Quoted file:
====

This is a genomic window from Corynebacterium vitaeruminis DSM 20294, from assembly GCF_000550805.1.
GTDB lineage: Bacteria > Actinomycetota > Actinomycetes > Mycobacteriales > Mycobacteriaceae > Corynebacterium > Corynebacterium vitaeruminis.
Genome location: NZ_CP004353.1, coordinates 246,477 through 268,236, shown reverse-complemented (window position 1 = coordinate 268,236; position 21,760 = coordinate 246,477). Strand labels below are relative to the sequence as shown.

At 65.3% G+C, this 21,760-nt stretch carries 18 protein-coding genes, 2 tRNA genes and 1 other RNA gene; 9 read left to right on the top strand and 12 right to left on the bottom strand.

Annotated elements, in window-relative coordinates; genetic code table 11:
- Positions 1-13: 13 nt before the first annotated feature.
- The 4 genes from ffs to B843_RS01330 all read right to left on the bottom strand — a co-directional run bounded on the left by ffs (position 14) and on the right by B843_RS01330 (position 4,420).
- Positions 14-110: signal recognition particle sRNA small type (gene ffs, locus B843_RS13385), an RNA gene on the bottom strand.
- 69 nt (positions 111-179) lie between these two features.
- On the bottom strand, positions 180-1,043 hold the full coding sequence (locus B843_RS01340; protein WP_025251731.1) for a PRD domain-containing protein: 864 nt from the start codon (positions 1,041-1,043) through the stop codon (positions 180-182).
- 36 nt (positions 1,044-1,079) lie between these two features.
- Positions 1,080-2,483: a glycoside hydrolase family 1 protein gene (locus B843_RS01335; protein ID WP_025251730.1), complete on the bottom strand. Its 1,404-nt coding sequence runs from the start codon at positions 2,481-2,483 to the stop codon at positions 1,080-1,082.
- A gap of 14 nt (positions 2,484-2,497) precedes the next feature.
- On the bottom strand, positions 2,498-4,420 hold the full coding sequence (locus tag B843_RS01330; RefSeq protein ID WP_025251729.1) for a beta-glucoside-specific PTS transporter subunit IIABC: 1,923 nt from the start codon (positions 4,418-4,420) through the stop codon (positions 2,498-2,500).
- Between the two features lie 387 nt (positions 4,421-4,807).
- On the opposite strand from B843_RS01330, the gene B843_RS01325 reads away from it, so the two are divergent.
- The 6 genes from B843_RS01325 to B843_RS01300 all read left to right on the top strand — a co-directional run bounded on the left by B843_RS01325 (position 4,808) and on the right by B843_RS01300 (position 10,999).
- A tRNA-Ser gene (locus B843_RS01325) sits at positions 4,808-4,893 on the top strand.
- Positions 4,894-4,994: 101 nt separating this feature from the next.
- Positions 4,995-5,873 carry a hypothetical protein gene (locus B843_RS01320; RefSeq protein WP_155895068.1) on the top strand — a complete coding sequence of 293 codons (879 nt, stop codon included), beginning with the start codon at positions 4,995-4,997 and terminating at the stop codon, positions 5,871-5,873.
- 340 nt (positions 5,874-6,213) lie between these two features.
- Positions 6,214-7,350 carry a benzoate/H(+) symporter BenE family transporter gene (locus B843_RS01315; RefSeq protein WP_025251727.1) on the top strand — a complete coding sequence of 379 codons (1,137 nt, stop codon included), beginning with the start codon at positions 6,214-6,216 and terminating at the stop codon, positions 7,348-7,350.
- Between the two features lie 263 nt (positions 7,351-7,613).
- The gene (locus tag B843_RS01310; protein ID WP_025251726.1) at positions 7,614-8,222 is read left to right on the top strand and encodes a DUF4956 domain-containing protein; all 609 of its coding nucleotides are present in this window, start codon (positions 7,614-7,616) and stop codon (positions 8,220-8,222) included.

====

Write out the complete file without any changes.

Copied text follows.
This is a genomic window from Corynebacterium vitaeruminis DSM 20294, from assembly GCF_000550805.1.
GTDB lineage: Bacteria > Actinomycetota > Actinomycetes > Mycobacteriales > Mycobacteriaceae > Corynebacterium > Corynebacterium vitaeruminis.
Genome location: NZ_CP004353.1, coordinates 246,477 through 268,236, shown reverse-complemented (window position 1 = coordinate 268,236; position 21,760 = coordinate 246,477). Strand labels below are relative to the sequence as shown.

At 65.3% G+C, this 21,760-nt stretch carries 18 protein-coding genes, 2 tRNA genes and 1 other RNA gene; 9 read left to right on the top strand and 12 right to left on the bottom strand.

Annotated elements, in window-relative coordinates; genetic code table 11:
- Positions 1-13: 13 nt before the first annotated feature.
- The 4 genes from ffs to B843_RS01330 all read right to left on the bottom strand — a co-directional run bounded on the left by ffs (position 14) and on the right by B843_RS01330 (position 4,420).
- Positions 14-110: signal recognition particle sRNA small type (gene ffs, locus B843_RS13385), an RNA gene on the bottom strand.
- 69 nt (positions 111-179) lie between these two features.
- On the bottom strand, positions 180-1,043 hold the full coding sequence (locus B843_RS01340; protein WP_025251731.1) for a PRD domain-containing protein: 864 nt from the start codon (positions 1,041-1,043) through the stop codon (positions 180-182).
- 36 nt (positions 1,044-1,079) lie between these two features.
- Positions 1,080-2,483: a glycoside hydrolase family 1 protein gene (locus B843_RS01335; protein ID WP_025251730.1), complete on the bottom strand. Its 1,404-nt coding sequence runs from the start codon at positions 2,481-2,483 to the stop codon at positions 1,080-1,082.
- A gap of 14 nt (positions 2,484-2,497) precedes the next feature.
- On the bottom strand, positions 2,498-4,420 hold the full coding sequence (locus tag B843_RS01330; RefSeq protein ID WP_025251729.1) for a beta-glucoside-specific PTS transporter subunit IIABC: 1,923 nt from the start codon (positions 4,418-4,420) through the stop codon (positions 2,498-2,500).
- Between the two features lie 387 nt (positions 4,421-4,807).
- On the opposite strand from B843_RS01330, the gene B843_RS01325 reads away from it, so the two are divergent.
- The 6 genes from B843_RS01325 to B843_RS01300 all read left to right on the top strand — a co-directional run bounded on the left by B843_RS01325 (position 4,808) and on the right by B843_RS01300 (position 10,999).
- A tRNA-Ser gene (locus B843_RS01325) sits at positions 4,808-4,893 on the top strand.
- Positions 4,894-4,994: 101 nt separating this feature from the next.
- Positions 4,995-5,873 carry a hypothetical protein gene (locus B843_RS01320; RefSeq protein WP_155895068.1) on the top strand — a complete coding sequence of 293 codons (879 nt, stop codon included), beginning with the start codon at positions 4,995-4,997 and terminating at the stop codon, positions 5,871-5,873.
- 340 nt (positions 5,874-6,213) lie between these two features.
- Positions 6,214-7,350 carry a benzoate/H(+) symporter BenE family transporter gene (locus B843_RS01315; RefSeq protein WP_025251727.1) on the top strand — a complete coding sequence of 379 codons (1,137 nt, stop codon included), beginning with the start codon at positions 6,214-6,216 and terminating at the stop codon, positions 7,348-7,350.
- Between the two features lie 263 nt (positions 7,351-7,613).
- The gene (locus tag B843_RS01310; protein ID WP_025251726.1) at positions 7,614-8,222 is read left to right on the top strand and encodes a DUF4956 domain-containing protein; all 609 of its coding nucleotides are present in this window, start codon (positions 7,614-7,616) and stop codon (positions 8,220-8,222) included.